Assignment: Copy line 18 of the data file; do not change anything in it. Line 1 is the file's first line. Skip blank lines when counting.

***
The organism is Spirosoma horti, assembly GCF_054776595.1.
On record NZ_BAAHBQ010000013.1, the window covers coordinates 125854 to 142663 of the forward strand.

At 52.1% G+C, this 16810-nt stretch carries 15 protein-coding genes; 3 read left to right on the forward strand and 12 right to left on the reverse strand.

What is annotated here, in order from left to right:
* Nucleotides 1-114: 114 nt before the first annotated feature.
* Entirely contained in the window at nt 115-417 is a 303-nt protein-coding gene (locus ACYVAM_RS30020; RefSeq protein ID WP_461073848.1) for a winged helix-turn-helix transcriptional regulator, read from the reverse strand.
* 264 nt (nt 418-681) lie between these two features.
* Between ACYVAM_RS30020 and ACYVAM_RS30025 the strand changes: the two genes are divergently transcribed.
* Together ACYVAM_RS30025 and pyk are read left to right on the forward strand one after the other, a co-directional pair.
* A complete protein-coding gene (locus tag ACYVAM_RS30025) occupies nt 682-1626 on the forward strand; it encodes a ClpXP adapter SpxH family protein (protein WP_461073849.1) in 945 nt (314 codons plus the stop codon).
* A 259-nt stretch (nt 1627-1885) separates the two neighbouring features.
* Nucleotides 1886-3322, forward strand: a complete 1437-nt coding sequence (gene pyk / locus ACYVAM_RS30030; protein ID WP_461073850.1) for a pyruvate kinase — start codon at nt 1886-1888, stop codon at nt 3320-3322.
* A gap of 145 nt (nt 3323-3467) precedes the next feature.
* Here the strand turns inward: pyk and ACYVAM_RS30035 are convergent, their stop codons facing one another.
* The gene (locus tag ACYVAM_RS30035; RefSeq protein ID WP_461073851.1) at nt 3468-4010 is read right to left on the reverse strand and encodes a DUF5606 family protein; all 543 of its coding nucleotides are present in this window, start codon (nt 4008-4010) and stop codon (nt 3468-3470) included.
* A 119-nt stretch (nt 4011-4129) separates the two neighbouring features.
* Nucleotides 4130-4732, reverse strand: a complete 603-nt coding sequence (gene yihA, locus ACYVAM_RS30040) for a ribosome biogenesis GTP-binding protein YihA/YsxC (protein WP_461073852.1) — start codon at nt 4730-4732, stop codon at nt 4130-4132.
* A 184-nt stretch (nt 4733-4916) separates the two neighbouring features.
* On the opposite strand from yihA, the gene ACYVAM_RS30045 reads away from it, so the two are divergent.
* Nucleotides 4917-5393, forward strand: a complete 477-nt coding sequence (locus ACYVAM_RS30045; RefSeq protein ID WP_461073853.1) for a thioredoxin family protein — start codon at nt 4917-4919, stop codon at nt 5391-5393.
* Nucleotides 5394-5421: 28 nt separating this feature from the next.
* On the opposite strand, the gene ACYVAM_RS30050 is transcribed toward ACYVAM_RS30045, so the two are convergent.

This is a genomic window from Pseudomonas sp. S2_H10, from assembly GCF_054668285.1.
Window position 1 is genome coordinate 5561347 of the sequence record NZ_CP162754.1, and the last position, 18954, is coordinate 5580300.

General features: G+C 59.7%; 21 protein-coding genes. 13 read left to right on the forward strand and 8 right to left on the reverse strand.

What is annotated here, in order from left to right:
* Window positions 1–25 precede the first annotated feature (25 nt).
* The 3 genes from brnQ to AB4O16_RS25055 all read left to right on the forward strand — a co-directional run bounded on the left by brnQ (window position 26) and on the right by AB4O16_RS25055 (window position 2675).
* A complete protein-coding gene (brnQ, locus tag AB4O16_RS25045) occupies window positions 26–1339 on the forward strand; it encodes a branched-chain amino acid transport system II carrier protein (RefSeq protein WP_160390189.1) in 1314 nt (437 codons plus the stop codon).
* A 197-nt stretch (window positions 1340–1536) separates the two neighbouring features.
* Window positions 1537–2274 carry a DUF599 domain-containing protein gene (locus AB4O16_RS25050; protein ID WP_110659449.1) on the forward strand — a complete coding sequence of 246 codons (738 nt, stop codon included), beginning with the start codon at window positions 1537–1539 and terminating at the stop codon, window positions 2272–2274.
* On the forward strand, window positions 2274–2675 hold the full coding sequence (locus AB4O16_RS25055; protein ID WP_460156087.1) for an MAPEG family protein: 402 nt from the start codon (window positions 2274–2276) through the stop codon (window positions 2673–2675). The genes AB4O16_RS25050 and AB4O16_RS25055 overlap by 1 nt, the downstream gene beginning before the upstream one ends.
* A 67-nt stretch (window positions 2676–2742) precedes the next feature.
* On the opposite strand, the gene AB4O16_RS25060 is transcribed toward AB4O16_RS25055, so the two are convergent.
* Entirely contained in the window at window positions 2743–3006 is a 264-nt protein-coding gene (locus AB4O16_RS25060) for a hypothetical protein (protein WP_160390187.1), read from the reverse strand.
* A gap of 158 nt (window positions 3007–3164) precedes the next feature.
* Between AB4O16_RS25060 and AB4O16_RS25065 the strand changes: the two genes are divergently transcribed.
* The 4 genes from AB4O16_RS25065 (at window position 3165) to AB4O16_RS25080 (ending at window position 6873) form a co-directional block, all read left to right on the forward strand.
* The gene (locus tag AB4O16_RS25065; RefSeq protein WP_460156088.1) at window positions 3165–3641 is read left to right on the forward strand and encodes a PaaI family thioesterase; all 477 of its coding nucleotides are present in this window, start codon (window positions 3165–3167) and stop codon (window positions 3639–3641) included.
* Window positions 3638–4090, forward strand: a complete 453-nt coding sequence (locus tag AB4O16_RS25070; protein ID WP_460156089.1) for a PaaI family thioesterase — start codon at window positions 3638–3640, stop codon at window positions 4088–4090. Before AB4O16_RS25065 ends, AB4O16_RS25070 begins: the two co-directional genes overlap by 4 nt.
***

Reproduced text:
* A 184-nt stretch (nt 4733-4916) separates the two neighbouring features.